|Alma Pöysti||Jussi Vatanen||Janne Hyytiäinen|
|Alma Pöysti||Jussi Vatanen|
Yet within this space, viewers will find the richness of feeling that’s a hallmark of the director’s recent work. Fallen Leaves is also among his funniest movies, with Kaurismäki taking full advantage of all the sight gags and recurring jokes at his disposal. The material just gets richer as the bond between Ansa and Holappa deepens, their first encounter at a karaoke bar followed by an outing to a screening of Jim Jarmusch’s The Dead Don’t Die (one of many nods to Kaurismäki’s friends and inspirations).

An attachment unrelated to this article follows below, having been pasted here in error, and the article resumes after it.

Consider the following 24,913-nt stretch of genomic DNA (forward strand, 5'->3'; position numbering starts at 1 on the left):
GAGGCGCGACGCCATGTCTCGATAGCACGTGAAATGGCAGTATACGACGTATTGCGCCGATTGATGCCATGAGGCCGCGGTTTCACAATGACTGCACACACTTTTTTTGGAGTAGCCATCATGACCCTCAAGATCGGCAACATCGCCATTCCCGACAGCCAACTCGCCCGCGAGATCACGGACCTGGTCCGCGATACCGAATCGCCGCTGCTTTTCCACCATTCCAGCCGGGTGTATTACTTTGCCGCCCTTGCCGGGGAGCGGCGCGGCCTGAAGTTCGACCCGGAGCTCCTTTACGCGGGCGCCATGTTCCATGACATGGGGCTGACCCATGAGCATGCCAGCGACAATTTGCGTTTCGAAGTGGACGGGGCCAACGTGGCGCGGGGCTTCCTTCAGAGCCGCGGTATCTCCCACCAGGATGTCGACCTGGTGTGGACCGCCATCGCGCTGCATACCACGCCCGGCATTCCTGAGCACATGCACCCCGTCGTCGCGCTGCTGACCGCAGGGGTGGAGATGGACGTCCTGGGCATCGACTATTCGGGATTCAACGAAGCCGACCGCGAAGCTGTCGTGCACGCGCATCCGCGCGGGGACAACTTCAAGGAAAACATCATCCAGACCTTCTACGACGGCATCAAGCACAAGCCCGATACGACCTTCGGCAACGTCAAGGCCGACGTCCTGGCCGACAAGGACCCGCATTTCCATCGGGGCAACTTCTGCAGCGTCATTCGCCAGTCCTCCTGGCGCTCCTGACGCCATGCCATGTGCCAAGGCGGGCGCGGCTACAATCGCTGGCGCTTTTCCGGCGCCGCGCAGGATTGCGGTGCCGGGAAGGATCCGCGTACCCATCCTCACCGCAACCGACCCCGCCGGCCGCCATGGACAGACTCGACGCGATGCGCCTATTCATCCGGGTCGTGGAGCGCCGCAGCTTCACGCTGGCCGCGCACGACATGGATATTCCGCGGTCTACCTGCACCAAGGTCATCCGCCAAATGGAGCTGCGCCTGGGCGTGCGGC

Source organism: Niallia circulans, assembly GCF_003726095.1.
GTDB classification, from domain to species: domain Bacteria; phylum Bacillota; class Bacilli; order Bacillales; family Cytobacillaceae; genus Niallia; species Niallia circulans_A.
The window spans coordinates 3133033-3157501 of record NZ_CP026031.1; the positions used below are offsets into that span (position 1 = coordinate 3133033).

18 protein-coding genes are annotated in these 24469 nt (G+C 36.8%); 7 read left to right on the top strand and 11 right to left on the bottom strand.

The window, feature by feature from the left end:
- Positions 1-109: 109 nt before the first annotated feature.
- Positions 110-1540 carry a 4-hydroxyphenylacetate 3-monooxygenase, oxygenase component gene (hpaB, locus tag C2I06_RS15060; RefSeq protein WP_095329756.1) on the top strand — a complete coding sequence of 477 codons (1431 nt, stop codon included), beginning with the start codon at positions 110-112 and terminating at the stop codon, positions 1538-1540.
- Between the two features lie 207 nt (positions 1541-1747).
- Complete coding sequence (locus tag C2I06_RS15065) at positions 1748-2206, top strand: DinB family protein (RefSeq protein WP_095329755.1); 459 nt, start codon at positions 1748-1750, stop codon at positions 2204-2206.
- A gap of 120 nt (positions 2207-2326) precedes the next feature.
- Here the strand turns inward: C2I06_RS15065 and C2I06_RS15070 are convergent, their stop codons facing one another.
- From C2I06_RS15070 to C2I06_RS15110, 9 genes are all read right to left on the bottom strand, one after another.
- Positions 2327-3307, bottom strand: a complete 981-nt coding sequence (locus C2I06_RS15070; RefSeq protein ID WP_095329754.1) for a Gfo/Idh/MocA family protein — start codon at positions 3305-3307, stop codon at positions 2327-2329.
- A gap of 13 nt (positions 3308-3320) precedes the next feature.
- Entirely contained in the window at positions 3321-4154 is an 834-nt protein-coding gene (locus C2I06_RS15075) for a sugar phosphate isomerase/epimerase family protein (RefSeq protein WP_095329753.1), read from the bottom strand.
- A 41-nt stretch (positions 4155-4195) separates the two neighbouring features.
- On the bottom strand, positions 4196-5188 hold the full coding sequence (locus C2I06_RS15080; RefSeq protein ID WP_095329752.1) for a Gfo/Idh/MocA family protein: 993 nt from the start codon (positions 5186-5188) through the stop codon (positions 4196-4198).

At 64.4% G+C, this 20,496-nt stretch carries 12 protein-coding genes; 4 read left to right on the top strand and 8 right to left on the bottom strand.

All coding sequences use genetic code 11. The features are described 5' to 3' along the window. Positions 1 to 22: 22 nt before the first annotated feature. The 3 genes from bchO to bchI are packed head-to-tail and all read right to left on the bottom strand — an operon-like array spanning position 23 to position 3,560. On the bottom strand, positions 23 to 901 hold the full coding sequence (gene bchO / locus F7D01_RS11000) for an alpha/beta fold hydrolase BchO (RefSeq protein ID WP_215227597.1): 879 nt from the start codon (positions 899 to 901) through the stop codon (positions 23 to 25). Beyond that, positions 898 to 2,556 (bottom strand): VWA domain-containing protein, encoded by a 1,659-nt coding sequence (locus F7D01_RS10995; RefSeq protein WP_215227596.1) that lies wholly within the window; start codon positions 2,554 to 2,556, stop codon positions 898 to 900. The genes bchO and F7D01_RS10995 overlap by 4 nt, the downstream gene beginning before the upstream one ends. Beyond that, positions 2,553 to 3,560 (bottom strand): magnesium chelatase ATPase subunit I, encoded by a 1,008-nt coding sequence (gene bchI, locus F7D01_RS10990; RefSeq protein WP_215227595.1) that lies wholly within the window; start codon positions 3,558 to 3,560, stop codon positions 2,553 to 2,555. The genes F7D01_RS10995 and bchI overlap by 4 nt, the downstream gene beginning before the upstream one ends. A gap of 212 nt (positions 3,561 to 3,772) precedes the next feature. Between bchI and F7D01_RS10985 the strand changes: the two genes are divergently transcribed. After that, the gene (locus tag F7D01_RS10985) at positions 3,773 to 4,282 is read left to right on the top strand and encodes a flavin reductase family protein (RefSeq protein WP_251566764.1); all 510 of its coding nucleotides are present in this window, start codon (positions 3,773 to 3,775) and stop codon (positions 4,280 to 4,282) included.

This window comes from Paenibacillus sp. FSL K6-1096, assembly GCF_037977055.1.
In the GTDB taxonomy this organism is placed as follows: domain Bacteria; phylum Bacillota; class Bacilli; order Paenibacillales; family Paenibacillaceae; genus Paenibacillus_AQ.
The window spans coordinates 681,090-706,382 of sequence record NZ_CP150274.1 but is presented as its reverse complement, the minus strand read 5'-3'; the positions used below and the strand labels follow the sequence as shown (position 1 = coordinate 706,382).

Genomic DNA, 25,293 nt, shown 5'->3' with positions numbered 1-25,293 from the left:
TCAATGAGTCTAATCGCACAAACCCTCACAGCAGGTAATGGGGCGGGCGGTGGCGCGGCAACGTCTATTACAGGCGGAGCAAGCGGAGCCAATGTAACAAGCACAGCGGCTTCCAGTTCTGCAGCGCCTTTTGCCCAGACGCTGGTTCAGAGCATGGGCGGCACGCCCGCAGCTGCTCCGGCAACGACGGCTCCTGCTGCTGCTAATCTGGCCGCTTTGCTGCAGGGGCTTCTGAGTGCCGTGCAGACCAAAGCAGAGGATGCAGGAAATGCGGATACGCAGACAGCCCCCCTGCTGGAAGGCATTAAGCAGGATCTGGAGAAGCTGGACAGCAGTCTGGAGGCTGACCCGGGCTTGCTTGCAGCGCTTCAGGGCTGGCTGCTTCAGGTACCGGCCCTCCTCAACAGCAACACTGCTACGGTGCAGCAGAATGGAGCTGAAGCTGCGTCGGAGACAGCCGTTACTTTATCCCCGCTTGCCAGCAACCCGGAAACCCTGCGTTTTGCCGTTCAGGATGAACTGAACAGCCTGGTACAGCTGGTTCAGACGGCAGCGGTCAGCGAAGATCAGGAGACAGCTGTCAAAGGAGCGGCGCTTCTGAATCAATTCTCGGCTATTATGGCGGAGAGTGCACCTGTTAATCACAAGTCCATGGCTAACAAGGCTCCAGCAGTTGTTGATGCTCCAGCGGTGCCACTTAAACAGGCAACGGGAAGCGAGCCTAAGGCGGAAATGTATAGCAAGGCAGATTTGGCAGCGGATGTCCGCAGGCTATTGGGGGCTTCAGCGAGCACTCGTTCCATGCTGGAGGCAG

The couple’s chance for happiness feels all the more precious due to the film’s only significant acknowledgement of our present moment: news reports on the war in Ukraine, a source of anxiety in a country that shares a 1,340-kilometre border with Russia. This intrusion of the real adds another layer of poignancy to Kaurismäki’s celebration of the solace we may find in each other, if we’re brave enough to try.